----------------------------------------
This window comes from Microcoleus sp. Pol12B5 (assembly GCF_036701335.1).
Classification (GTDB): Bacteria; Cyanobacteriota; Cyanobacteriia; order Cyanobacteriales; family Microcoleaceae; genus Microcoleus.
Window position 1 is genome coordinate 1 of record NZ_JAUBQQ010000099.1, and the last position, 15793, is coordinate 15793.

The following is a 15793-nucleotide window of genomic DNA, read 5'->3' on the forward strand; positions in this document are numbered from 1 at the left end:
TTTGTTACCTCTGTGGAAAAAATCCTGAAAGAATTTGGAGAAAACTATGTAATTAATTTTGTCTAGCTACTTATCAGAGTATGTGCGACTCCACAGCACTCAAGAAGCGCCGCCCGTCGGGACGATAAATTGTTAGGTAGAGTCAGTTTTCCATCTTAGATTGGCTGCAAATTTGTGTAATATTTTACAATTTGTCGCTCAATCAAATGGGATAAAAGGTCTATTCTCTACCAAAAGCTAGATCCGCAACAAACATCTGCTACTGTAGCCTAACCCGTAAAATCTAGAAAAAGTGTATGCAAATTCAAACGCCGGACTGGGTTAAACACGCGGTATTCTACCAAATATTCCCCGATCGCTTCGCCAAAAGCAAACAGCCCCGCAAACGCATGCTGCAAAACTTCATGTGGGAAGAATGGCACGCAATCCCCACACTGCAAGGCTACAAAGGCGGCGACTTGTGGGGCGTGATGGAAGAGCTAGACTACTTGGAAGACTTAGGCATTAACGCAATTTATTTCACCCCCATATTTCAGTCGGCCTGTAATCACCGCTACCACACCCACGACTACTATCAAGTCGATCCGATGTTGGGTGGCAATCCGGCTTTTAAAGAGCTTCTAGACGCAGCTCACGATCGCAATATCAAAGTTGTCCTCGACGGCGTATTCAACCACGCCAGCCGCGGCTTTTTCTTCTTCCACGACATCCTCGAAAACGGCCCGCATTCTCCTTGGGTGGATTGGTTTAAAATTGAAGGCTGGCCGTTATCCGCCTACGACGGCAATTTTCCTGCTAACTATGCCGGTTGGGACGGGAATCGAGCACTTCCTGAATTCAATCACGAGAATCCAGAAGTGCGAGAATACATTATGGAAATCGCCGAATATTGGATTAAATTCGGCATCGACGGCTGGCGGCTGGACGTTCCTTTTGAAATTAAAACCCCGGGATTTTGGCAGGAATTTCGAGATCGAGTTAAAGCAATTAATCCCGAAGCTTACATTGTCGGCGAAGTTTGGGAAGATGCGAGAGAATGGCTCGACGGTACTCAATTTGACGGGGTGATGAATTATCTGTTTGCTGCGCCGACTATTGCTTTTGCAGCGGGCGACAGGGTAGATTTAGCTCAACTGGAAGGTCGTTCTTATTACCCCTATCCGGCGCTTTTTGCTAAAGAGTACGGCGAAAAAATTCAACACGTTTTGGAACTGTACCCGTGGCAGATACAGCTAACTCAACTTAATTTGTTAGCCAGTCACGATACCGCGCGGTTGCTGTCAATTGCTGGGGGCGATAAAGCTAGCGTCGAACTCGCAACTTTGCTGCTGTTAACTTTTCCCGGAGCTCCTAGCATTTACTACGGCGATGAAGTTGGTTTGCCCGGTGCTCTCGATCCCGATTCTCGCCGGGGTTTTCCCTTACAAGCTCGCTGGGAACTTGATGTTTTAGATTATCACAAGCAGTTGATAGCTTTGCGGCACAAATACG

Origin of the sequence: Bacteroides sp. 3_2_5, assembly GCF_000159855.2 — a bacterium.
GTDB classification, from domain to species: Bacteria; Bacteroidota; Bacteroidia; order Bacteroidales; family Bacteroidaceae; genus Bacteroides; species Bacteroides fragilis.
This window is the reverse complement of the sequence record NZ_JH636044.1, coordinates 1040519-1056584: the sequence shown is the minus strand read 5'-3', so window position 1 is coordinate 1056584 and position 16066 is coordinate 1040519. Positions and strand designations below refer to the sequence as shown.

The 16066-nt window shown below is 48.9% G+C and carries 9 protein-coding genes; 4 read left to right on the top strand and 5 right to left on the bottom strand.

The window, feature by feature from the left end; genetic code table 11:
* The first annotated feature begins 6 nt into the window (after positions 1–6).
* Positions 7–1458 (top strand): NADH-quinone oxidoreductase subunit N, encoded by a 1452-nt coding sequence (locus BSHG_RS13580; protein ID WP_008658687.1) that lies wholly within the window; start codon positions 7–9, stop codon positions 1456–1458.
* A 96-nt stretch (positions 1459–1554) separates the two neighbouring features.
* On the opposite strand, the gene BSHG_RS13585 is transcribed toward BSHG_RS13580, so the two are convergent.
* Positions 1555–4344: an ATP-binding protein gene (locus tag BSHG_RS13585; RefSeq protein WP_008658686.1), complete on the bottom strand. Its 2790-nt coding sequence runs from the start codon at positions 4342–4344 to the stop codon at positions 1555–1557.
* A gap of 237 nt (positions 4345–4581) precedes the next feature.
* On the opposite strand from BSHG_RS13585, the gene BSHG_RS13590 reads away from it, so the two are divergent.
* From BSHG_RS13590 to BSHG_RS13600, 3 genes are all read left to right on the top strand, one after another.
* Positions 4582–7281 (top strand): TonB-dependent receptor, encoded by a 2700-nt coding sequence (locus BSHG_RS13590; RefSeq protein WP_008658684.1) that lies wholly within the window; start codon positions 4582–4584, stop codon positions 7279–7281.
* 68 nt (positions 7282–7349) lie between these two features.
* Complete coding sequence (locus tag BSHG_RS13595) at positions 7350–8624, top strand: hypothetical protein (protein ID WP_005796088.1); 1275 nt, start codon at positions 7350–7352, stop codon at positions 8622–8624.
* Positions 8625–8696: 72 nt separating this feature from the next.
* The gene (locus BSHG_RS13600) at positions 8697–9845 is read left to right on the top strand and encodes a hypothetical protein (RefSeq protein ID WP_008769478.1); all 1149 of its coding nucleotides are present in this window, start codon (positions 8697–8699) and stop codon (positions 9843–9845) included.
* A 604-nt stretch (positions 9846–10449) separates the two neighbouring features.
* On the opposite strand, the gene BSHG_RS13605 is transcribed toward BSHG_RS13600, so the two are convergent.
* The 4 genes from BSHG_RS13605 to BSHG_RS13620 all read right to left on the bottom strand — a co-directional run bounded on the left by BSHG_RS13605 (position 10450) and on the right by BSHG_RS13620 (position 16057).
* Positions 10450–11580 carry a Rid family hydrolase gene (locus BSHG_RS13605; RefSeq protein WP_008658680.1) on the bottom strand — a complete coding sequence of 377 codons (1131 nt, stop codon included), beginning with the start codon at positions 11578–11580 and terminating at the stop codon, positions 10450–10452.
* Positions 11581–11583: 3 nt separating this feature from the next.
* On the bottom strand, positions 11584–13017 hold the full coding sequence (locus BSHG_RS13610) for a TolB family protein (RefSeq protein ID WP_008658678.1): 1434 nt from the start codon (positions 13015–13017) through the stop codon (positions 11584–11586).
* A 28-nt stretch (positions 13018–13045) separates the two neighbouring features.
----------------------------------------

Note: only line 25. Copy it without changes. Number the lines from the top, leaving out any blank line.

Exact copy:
* On the opposite strand, the gene BSHG_RS13605 is transcribed toward BSHG_RS13600, so the two are convergent.